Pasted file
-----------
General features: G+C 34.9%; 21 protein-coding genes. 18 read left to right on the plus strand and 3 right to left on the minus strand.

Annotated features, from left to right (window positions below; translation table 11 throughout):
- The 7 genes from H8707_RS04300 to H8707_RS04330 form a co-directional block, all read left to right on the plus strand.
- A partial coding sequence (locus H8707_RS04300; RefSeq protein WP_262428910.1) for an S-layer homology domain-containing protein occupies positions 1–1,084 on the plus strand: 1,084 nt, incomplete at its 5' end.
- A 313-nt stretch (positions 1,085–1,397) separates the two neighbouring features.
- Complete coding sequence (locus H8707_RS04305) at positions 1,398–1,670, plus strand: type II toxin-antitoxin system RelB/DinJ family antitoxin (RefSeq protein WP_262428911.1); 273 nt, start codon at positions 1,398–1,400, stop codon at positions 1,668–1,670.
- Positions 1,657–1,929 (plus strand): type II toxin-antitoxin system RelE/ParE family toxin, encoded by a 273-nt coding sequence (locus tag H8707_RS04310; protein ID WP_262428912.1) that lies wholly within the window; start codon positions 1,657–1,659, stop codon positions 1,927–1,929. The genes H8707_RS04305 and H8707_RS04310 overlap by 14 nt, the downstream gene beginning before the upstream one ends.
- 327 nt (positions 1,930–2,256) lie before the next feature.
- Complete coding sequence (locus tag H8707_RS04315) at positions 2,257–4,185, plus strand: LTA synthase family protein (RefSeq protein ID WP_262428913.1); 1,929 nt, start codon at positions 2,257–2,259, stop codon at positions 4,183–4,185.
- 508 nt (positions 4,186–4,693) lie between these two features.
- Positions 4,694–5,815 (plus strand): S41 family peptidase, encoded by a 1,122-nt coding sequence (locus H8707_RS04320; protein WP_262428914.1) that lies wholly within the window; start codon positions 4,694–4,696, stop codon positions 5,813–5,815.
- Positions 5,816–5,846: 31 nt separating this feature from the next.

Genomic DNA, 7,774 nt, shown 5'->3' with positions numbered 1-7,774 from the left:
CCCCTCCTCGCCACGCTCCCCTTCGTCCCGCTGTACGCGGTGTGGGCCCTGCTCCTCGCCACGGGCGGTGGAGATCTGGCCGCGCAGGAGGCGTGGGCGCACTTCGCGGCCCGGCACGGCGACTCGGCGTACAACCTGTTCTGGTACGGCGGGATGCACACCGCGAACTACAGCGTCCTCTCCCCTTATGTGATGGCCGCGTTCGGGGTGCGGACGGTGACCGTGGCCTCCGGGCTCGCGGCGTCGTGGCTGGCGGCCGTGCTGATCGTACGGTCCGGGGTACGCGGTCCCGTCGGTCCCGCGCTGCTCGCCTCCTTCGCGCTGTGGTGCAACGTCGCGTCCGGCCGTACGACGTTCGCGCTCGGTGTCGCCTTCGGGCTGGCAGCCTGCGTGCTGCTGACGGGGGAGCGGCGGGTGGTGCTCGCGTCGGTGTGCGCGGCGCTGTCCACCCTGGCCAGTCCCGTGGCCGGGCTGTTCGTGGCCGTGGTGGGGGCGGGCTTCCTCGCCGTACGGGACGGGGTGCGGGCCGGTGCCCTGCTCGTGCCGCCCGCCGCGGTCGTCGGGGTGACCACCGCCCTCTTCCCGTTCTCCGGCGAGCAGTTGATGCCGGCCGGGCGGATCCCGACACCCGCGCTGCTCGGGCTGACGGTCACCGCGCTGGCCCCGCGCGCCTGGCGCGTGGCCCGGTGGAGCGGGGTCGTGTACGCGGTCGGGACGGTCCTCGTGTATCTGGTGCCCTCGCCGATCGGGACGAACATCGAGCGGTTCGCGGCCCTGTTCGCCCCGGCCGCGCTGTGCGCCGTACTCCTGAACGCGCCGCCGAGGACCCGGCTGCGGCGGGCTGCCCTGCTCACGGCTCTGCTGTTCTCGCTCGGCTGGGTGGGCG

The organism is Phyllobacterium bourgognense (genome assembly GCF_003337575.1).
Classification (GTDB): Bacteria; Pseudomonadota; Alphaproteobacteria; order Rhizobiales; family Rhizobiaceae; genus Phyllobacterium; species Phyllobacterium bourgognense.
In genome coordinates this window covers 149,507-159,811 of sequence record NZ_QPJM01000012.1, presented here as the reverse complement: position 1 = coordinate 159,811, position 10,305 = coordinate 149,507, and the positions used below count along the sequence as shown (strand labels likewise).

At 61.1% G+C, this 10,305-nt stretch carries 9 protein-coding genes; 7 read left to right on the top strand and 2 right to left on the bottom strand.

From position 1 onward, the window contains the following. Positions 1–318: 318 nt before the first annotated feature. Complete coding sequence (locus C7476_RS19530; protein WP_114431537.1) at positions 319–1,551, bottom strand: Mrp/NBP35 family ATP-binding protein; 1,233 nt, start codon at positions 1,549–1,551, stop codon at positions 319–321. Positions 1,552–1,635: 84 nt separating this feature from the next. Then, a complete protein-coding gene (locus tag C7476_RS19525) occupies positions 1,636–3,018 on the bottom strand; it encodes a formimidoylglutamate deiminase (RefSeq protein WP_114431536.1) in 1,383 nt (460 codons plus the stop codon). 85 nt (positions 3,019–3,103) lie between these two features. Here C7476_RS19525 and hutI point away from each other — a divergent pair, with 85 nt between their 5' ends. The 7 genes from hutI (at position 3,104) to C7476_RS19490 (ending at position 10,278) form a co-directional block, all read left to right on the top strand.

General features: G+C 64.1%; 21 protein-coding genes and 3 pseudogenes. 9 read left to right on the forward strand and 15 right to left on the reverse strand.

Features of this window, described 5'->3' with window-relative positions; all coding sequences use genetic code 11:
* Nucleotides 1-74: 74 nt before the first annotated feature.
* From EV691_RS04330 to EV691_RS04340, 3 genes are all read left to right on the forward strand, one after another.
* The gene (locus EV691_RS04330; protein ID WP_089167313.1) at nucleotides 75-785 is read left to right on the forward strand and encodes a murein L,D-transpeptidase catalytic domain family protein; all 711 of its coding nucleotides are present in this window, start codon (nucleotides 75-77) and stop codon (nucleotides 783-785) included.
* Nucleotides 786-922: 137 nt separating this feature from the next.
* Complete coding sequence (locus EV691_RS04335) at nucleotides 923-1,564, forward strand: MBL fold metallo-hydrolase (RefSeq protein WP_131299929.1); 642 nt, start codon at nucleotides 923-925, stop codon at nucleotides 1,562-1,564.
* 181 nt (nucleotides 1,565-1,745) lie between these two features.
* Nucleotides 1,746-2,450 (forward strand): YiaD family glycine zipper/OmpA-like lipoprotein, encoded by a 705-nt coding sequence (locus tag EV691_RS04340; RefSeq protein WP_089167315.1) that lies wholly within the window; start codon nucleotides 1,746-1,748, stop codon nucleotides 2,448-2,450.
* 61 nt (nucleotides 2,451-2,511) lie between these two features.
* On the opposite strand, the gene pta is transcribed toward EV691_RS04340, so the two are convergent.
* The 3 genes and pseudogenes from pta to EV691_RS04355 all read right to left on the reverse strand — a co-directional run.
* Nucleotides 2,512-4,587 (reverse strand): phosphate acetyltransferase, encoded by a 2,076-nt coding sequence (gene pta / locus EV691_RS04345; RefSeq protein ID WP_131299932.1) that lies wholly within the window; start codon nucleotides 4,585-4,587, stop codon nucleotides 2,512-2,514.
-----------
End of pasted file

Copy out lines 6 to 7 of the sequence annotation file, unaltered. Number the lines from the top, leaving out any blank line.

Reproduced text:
- Complete coding sequence (locus H8707_RS04305) at positions 1,398–1,670, plus strand: type II toxin-antitoxin system RelB/DinJ family antitoxin (RefSeq protein WP_262428911.1); 273 nt, start codon at positions 1,398–1,400, stop codon at positions 1,668–1,670.
- Positions 1,657–1,929 (plus strand): type II toxin-antitoxin system RelE/ParE family toxin, encoded by a 273-nt coding sequence (locus tag H8707_RS04310; protein ID WP_262428912.1) that lies wholly within the window; start codon positions 1,657–1,659, stop codon positions 1,927–1,929. The genes H8707_RS04305 and H8707_RS04310 overlap by 14 nt, the downstream gene beginning before the upstream one ends.